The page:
Anthony Weiner needs to kiss his wife's feet everyday for the rest of his life -- if she's willing to stay with him. Before that, he needs to conserve the miniscule bit of dignity he has left and resign from Congress. Enough already!

Friday, June 10, 2011

I quit

After nearly 16 years of struggle, frustration and sinking hopes, I am giving up a battle. I still believe it is worth the fight, but I'm too tired and frustrated to carry on.

There are many advantages to living in a city. However, it's one of the disadvantages that I have lost the will to fight even though it affects far more people than me.

I'm speaking of commuter buses that, on a daily basis, park on city streets (in my case on the shoulder across the street from our apartment complex) and idle for several hours, killing time waiting to retrieve their passengers from jobs in D.C. to return them to their suburban homes.

Like many longtime residents, I remember days, especially during the hot months, when skies were brown with inversions: a combination of heat and air pollutants. Breathing was painful and eyes watered. Thankfully, we've come a long way from those days.

Laws were passed to prevent the kind of behavior I've tried to tackle all these years. Busses have even been granted special parking areas while they wait to collect passengers. Tour buses are a serious problems for other parts of D.C., but I'm specifically addressing commuter bus companies -- Ehre, Maryland Transit Authority, Loudoun Country Transit and others.

I have phoned their dispatchers to remind them of the law and the fact that their drivers are also wasting a lot of fuel idling for hours on end. By nature, I'm not a combative person, so responses have ranged from "sorry, there's nothing we can do about it" to "thank you for calling - click."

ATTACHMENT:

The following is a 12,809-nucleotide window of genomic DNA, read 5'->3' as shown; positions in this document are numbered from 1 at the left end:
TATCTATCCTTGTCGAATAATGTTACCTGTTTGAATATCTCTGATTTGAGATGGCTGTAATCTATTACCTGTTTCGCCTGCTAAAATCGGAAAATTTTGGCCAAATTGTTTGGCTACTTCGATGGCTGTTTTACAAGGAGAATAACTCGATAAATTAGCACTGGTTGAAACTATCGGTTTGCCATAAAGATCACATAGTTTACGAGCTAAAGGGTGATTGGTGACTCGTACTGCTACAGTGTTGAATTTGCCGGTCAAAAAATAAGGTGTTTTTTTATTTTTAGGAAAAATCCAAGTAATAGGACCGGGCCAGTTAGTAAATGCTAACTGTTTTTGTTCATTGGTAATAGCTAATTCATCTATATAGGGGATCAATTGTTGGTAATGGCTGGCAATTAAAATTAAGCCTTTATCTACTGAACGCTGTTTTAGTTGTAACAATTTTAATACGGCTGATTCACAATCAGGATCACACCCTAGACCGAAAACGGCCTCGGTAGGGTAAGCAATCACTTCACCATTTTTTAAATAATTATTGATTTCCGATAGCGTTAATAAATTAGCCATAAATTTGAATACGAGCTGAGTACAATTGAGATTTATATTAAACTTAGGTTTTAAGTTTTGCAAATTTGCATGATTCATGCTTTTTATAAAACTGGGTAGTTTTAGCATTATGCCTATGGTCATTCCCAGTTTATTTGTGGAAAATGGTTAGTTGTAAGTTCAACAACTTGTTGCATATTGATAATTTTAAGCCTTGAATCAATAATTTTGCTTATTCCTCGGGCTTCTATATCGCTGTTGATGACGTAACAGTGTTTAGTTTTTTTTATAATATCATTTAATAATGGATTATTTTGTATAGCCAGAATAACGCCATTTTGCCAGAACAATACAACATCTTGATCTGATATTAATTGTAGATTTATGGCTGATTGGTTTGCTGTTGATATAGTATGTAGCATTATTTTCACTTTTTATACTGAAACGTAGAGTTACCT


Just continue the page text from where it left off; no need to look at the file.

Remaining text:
Calling the non-emergency number for D.C. police is pretty useless because our cops have far more important problems to deal with. I finally found the right office to handle this problem the Public Works. Last year they even sent out an inspector - at my invitation - to sit on our balcony so he could witness the situation first hand. He and his supervisor were most helpful and sympathetic but eventually had to move on to other problems.

I started logging bus arrival and departure times to send in, but the weather turned cold and wet and I gave up.

Somewhere in all D.C.'s bureaucracy, there must be a fair solution to this issue. Commuter bus drivers don't return to their terminals because they might be late picking up their afternoon passengers. They need a place to park their buses, find shelter, a bathroom and maybe a place to eat and dump trash from their buses other than in our gutters.

Just caught these two, with a third I couldn't get into the picture, a few minutes ago. The other I took last week. Both days were unhealthy for young, elderly and people with breathing problems. We've also had record heat, so I can kinda underdstand the drivers wanting to sit in their air cooled buses -- but all three? Why couldn't they get friendly and all gather in just one bus to stay cool, killing time for their scheduled pick-ups? I've asked that question before, but get silence. I hope there is someone out there who is willing to pick up where I'm leaving off. Almost two decades of beating my head against a wall is all I can give.

Thursday, June 9, 2011

A Flutterby

It might be a moth, but what do I care? It's Thursday!

Friday, June 3, 2011

T.J. and me

Tom Jefferson, the guy who built Monticello and UVA, and I share a birthday -- April 13 -- give or take a couple hundred years. I've always admired his free spirit and savoir-faire. Nevertheless, dancing around his memorial statue just seems wrong. So to the group that plans a second dance tomorrow evening: CUT IT OUT!! Now Tom might be the first to say "let's dance" but I very much doubt he would be comfortable doing a jig inside Lincoln's Memorial or any other dedicated to a former national leader. Can anyone even imagine dancing around the soon to be opened Dr. Martin Luther King, Jr. Memorial? These memorials are not what I'd call sacred, but they hold special meaning for many of us. Every time I drive by the mammoth statue of Dr. King, I feel a chill. I cannot forget where I was and what I was doing when I heard he had been assassinated. It was the same lost, breathless feeling we all had when JFK was killed. Granted, T.J. lived a good long life and died in bed. Still, we owe it to the millions of visitors, Americans and foreigners alike, to show respect for our heroes. It would be totally crass to dance at the Vietnam Wall or the WWII Memorial or any other reminders of American sacrifices. Thomas Jefferson devoted his life to seeing that a brand new nation survived it's birth and would flourish. [Yeah, we all know about his personal life -- so what's new?!] He earned our respect. Those who plan to again "dance on his grave" have not. You're free to dance on the stairs or the terrace, but leave the inner sanctum in peace, OK?!